I’m a bit confused as to why anyone would think an empire should even consider proposing the independence of one of its own colonies? That sort of behaviour is normally left up to the natives. Hong Kong kind of missed the boat with that one, presumably because most of its population in the 60s consisted of refugees from the mainland who were pretty happy to exchange the colonial government for their former comrades-in-command.

    If there had been an independence movement, the time would have been then, when there would have been no question of handing the place over to the tender mercies of the people’s party. I’m sure Her Madge would have been happy to cave in and Hong Kong athletes would now be able to hone their fine skills even more keenly with both the Asian Games and the Commonwealth games to aim for. We might even have kept her as head of state like many other fine ex-imperial possessions.

    Someone may bring up the N.T. leasing business: the hypothetical 1960s revolutionaries would simply dig a canal along the north side of Boundary Street, put up a bit of razor wire, and viola! Win-win.

  7. Jonathan Stanley says:

    @PD: If the China-Exceptionalism house of cards fall… then what of Hong Kong, since it seems it currently couldn’t even organise a piss-up in a brewery?

  8. Real Tax Payer says:

    Revised opening lines

    Bugatti’s a fast starter
    And now is a fast farter…


    Seriously : there’s some pretty nasty stuff in Red Sorghum – like when they have a prisoner in the village and ask the village butcher to skin off his face down to the skull bone .

    That was one part that did NOT make the film cut ….

    But I guess that’s what Nobel literature prizes these days require

    There was a modern Japanese author who was short listed : Marumoki or something like that

    I read a couple of his books and gave up – they were absolute and total BS

  9. Mjrelje says:

    I can’t believe that Lu Ping, that vile man from the yesteryear HK/Macau liaison office would write such a shit letter to the SCMP. Has he gone senile? Was he released from the mental hospital and allowed Internet access? The good thing though is that Lu Ping is reading the Post and will therefore probably read my reply to his moronic diatribe in the letters page (if published).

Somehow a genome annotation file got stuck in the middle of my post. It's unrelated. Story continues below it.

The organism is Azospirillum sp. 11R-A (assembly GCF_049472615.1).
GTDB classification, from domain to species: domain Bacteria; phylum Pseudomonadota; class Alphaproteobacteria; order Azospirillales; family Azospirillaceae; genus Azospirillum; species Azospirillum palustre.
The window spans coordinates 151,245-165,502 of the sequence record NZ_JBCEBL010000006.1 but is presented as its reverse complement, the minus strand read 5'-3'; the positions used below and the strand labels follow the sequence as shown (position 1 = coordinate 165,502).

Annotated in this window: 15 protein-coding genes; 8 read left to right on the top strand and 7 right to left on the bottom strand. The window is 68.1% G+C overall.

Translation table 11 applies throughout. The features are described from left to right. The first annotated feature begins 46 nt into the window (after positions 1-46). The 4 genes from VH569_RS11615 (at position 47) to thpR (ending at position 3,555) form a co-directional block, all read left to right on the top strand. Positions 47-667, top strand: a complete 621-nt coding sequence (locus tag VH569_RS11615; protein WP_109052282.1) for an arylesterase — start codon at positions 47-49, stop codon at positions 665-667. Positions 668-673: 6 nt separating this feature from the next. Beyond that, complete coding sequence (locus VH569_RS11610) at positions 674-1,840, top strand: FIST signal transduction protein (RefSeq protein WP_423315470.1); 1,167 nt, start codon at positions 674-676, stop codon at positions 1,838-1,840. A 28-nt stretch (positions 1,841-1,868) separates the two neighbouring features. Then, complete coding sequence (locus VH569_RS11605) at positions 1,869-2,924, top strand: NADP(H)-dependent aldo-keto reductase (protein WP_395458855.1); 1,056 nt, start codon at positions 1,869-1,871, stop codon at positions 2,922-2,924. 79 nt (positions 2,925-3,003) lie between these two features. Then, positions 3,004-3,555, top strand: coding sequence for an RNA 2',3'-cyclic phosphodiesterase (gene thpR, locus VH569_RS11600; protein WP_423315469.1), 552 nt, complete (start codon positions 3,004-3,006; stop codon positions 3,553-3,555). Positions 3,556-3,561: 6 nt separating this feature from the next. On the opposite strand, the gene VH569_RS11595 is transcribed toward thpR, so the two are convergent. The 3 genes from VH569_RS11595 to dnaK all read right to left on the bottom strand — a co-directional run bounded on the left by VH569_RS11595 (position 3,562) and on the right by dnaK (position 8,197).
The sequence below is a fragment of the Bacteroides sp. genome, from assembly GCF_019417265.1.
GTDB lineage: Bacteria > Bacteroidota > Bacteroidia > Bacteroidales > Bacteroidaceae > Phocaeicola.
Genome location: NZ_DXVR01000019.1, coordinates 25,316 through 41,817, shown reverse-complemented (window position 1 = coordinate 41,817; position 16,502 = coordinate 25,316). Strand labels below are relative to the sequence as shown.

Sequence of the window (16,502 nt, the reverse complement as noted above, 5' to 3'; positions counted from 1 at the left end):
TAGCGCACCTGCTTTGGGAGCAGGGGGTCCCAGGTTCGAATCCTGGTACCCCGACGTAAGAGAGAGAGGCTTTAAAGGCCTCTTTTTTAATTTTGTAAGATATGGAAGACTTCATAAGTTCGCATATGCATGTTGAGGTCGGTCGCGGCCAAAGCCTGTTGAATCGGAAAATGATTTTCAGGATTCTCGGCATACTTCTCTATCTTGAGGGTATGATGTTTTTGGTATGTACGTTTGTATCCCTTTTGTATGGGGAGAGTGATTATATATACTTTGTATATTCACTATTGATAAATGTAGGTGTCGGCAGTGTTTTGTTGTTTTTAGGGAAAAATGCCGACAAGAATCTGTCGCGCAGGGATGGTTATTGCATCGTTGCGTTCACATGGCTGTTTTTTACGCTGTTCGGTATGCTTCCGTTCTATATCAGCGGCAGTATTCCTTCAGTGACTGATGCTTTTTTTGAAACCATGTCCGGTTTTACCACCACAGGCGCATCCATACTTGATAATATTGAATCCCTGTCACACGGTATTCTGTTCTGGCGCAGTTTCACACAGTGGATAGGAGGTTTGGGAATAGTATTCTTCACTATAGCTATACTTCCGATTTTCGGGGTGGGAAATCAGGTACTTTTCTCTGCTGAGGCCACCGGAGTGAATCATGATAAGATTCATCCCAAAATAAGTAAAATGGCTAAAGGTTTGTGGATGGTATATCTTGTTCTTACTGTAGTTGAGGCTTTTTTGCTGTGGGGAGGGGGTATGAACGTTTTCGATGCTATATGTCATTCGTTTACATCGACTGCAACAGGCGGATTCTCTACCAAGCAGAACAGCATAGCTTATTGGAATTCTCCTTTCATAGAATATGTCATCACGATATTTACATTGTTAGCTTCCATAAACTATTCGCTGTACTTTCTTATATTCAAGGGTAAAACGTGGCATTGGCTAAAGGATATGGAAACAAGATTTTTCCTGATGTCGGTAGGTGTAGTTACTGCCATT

10. Real Tax Payer says:

    @ Mjrelije

    Please can you post here on the Big Lychee Lu Ping’s letter and your reply ?

    Despite the SCMP’s new website ( which had more than a few teething problems….) it’s still hard to access archive letters to the Editor

  11. PropertyDeveloper says:

    The main reason pre-1997 HK didn’t introduce more democracy was pressure from China. Perhaps for this reason, the citizens were surprisingly politically apathetic.

    It’s true that viable city states have to have a legitimate reason for not being gobbled up, essentially a distinct identity, plus, as Vile says, an awareness of being different; and this usually generates, by stages, rulers who have the people’s interests in mind. It also helps to have friends with big sticks.

    There are any number of mini and microstates in the Pacific and Caribbean. But those in Europe — like the Channel Isles, Andorra or the Vatican, or future Scotland? — in practice only have a high degree of autonomy (I’ve never known whether this phrase means more independence (sorry, it just slipped out) or less than “autonomy”). Ireland is one partial exception. And think of the territories that have been absorbed almost without trace.

    A powerful China will never give up any of the important lands it has grabbed over the centuries. Only if the empire were to break up, which would be cataclysmic, might things change. Even a democratic China would find it difficult to keep all the promises made about HK.

  12. Jason says:

    @RTP: Do you mean “Murakami”?
    Was it necessary for you to ridicule his name, just to show you are such a true (CCP) belonger?
    You read a “couple of his books” to find out they were “absolute and total BS”?
    You are as convincing as your beloved party!

  13. amy says:

    I happened to read your post about op-eds in scmp 2 years ago.

    (hardly surprising since, as I understand it, the SCMP doesn’t pay for most of them – it’s amazing anything fills the space at all

    make sure you do your research – or, do better research. opinion writers/columnists are paid. on a per word basis.

  14. Sam Grobart says:

    Oi… careful Hemzers… two more posts like your most recent offerings and you stand to lose all three of your readers. Your little bloggie here risks become… an actual blog. Yikes. Here’s something to bring out your snide-side…

    Hong Kong can be really be proud of these kids. They could have become Gucci Vitton worshipping clean-air loathing materialists in the mold of their elders… but instead of turning a blind eye to the world and obsessing over property prices and Sunday yumcha they’ve decided to give two-shits about the world they live in and are showing considerable backbone. As long as Hong Kong has kids like this… there’s still hope for this place.

    Giving the man the middle finger. Love it.

  15. Jason says:

    to SG: fully agree!